There's a deck of 52 cards. A five-card hand has three of a kind consists of 3 cards of the same rank, one card of another, and one card of another. How many different 3-of-a-kind hands are there?

1 Answer

Answer:

#((13),(1))((4),(3))((12),(2))((4),(1))^2=54,912#

Explanation:

To get a three-of-a-kind, we have 3 of one ordinal, and 2 other cards that are not the same ordinal as the first three or each other.

In all of the calculation, we're using combinations (we don't care about the order of the card draw):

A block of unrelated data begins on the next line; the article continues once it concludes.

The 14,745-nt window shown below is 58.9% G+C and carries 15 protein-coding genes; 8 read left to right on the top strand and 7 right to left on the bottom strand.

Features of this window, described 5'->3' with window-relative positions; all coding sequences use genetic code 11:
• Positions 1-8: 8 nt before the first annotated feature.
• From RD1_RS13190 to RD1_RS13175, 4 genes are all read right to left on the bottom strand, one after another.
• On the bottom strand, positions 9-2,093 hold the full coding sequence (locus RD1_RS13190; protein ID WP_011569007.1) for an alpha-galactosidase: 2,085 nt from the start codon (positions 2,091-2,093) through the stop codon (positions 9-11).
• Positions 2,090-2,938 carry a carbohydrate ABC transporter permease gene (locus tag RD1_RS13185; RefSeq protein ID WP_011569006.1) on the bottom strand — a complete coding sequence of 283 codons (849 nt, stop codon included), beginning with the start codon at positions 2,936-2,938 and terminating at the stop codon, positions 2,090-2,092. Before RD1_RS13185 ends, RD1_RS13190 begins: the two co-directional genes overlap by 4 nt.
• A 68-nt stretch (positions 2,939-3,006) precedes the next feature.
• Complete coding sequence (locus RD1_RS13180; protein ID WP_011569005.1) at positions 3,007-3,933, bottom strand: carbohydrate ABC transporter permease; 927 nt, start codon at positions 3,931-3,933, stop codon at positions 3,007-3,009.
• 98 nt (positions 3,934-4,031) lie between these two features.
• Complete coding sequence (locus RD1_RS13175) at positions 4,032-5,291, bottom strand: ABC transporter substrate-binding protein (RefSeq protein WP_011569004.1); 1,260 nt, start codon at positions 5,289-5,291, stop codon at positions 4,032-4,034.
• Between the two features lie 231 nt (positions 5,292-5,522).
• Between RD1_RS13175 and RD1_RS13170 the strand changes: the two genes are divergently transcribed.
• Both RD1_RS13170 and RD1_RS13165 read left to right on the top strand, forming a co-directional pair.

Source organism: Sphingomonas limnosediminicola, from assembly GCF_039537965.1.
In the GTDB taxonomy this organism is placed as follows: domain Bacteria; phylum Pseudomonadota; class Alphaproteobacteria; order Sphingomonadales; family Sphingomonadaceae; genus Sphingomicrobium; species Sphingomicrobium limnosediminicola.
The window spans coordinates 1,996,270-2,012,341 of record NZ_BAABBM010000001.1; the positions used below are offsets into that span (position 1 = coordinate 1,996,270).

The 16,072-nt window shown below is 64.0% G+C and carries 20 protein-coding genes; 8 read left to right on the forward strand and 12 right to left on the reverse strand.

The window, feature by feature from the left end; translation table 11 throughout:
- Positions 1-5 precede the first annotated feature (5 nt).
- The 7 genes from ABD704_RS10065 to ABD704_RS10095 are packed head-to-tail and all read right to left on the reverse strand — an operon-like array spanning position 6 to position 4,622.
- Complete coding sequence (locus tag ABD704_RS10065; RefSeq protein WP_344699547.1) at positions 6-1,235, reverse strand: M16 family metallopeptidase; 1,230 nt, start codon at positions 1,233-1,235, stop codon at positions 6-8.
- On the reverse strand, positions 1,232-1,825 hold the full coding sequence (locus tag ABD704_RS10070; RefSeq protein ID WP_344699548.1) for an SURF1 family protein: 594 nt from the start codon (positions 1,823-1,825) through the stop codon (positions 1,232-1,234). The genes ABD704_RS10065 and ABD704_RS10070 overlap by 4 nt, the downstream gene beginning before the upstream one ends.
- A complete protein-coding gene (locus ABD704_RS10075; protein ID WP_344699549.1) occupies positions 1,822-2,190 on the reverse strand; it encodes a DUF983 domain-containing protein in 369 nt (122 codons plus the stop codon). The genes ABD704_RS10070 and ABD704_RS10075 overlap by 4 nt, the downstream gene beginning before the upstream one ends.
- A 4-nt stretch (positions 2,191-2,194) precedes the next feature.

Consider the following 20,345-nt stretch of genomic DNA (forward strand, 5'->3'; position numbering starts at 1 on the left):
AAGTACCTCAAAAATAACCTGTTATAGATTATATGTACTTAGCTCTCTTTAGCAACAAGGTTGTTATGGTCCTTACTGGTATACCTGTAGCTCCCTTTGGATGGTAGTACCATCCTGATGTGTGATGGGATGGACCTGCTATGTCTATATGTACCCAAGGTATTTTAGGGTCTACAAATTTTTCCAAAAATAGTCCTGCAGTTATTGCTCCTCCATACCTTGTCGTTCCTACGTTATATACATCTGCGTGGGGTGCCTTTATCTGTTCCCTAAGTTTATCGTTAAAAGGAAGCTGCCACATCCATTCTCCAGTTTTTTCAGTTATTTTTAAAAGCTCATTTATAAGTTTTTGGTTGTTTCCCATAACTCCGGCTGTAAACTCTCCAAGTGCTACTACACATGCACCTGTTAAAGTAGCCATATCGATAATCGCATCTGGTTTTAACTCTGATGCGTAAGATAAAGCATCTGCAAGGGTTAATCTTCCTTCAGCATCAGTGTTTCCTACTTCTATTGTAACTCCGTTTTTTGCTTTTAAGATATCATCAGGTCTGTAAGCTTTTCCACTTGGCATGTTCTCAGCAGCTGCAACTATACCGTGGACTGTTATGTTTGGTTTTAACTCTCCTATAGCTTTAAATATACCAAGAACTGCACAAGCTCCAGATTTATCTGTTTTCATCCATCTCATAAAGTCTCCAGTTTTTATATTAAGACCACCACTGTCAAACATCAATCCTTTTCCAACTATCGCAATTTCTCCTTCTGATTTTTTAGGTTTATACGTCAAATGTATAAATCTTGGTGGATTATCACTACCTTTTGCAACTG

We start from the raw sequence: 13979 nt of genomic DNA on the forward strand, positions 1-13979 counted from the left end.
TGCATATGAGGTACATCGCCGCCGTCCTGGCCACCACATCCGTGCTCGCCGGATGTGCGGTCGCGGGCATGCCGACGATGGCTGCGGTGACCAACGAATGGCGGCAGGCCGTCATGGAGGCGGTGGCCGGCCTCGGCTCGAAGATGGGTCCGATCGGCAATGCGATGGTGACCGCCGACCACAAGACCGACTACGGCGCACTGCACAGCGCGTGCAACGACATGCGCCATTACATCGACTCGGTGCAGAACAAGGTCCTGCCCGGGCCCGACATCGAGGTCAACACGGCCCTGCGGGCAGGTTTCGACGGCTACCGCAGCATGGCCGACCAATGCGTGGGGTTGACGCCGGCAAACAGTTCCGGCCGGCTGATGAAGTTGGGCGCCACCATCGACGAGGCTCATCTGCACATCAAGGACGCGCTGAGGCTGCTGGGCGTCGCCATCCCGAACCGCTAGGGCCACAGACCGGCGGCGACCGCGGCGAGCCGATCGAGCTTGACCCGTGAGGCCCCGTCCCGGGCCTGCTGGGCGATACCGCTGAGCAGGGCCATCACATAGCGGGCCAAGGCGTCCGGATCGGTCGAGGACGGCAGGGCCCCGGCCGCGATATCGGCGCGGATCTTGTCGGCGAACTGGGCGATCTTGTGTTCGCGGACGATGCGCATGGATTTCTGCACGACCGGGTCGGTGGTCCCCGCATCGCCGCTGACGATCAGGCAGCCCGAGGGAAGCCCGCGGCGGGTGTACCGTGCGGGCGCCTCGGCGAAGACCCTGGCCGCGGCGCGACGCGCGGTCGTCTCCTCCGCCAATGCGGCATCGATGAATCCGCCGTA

#C_(n,k)=((n),(k))=(n!)/((k!)(n-k)!)# with #n="population", k="picks"#

There are 13 ordinals in a deck of cards (Ace, or 1, through 10, and then Jack, Queen, and King). We are picking one of the ordinals:

#((13),(1))#

and from that ordinal we want 3 of the suits (there are 4 suits for each ordinal - Spades, Hearts, Clubs, Diamonds):

#((13),(1))((4),(3))#

We then need to get 2 more cards. They can't be of the same ordinal as the first one or each other (so that's 12 remaining ordinals and we're picking 2). We want one of each:

#((13),(1))((4),(3))((12),(2))((4),(1))^2#

and now we can calculate this:

#13xx4xx66xx4^2=54,912#